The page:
San Diego – Median home price dips, still high

San Diego County’s median home price was $575,000 in December, a slight decrease from the previous month but still near record highs.

The median price hit an all-time high of $594,909 in November, said CoreLogic data provided by DQNews. Still, San Diego County’s price in December was up 4.5 percent in a year — ending the year on a high note after a sluggish first six months.

San Diego’s rise mirrors a hot national real estate market, which has been lifted by low interest rates, a strong economy and historically low unemployment. National sales of previously owned homes increased 10.8 percent in a year as of December, the National Association of Realtors reported Wednesday.

read more at: https://www.sandiegouniontribune.com/business/real-estate/story/2020-01-22/san-diego-median-home-price-575k-stayed-near-record-highs-in-december

Foreclosure rate in San Diego has hit record low

Foreclosures in San Diego County have hit record lows, following a national trend of better fortunes for homeowners coming out of the Great Recession.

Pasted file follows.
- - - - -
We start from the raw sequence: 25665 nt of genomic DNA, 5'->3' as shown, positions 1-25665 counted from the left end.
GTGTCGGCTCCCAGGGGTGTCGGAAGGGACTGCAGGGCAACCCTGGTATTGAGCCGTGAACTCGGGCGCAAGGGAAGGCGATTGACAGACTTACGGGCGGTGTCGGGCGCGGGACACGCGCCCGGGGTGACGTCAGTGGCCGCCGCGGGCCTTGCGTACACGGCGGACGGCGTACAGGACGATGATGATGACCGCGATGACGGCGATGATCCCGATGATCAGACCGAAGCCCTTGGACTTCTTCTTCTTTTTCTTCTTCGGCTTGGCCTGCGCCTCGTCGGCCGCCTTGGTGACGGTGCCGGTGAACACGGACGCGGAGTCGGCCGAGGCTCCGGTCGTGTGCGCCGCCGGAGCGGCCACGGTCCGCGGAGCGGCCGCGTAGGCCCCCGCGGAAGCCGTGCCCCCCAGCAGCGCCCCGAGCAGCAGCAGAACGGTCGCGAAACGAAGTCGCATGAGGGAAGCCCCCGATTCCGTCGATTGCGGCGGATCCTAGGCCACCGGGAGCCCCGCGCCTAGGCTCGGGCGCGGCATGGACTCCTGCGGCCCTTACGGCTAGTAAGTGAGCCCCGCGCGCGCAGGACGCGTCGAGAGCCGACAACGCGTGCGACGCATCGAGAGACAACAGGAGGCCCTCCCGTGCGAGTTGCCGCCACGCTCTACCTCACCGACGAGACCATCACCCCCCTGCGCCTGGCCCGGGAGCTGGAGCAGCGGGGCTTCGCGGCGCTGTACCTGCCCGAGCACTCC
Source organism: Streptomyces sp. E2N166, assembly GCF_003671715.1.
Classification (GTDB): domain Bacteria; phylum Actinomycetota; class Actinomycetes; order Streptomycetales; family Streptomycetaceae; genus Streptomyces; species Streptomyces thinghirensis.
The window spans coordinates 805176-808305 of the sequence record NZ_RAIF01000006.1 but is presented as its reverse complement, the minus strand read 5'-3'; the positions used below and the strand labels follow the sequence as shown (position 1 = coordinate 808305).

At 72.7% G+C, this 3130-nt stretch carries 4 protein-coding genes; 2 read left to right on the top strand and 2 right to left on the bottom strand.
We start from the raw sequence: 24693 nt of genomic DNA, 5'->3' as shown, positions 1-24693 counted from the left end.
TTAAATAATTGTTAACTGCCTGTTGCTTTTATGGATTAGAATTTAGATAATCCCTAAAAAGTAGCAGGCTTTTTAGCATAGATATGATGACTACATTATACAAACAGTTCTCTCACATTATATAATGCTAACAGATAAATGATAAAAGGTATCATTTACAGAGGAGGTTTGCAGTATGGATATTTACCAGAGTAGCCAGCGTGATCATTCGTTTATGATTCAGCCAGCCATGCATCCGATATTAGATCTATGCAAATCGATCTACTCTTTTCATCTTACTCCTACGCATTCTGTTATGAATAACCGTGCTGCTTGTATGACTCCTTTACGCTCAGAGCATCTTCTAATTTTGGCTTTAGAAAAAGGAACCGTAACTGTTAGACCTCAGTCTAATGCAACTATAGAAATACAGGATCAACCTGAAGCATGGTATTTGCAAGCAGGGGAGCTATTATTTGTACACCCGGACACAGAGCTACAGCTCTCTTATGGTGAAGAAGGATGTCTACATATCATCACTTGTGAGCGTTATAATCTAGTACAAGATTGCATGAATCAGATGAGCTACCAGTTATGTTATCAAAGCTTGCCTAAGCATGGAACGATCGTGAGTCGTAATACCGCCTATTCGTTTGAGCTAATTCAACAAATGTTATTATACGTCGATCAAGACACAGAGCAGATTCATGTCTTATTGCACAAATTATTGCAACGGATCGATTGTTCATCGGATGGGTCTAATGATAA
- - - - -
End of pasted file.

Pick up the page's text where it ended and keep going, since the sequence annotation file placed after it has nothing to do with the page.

There were 2,744 foreclosure filings in 2019 in San Diego County, said Attom Data Solutions, which includes default notices, scheduled auctions and bank repossessions. That’s down from 3,390 in 2018 and 4,025 in 2017.

It is the lowest number of foreclosure filings for San Diego County in more than a decade, and a sharp contrast to the 49,125 foreclosure filings in 2009.

read more at: https://www.sandiegouniontribune.com/business/real-estate/story/2020-01-21/san-diego-foreclosures-near-14-year-low

Protect yourself and clients from real estate scams

The F.B.I. says real estate transactions are a growing target of wire fraud. Here are some ways to fight back.

Justin Rubinstein, a licensed associate real estate broker at Compass, was working with a buyer to close on a one-bedroom condo on the Williamsburg waterfront in June of 2016. As the deal was being finalized, the client received an email — ostensibly from his lawyer — providing specific instructions about where to wire a $213,500 down payment.

Within moments of sending the money, the client discovered that the wiring instructions had not been sent by his lawyer, but by a scammer, and that he was a victim of wire fraud. But the client got lucky. He alerted his bank immediately and was able to put a freeze on the account before the funds were transferred.

“The criminals operating the scam hacked into the attorney’s email, monitored their account, and closely followed their deals,” Mr. Rubinstein said. “When it came time to send a wire for the down payment, they intercepted the email and sent fraudulent wire instructions to the purchaser.”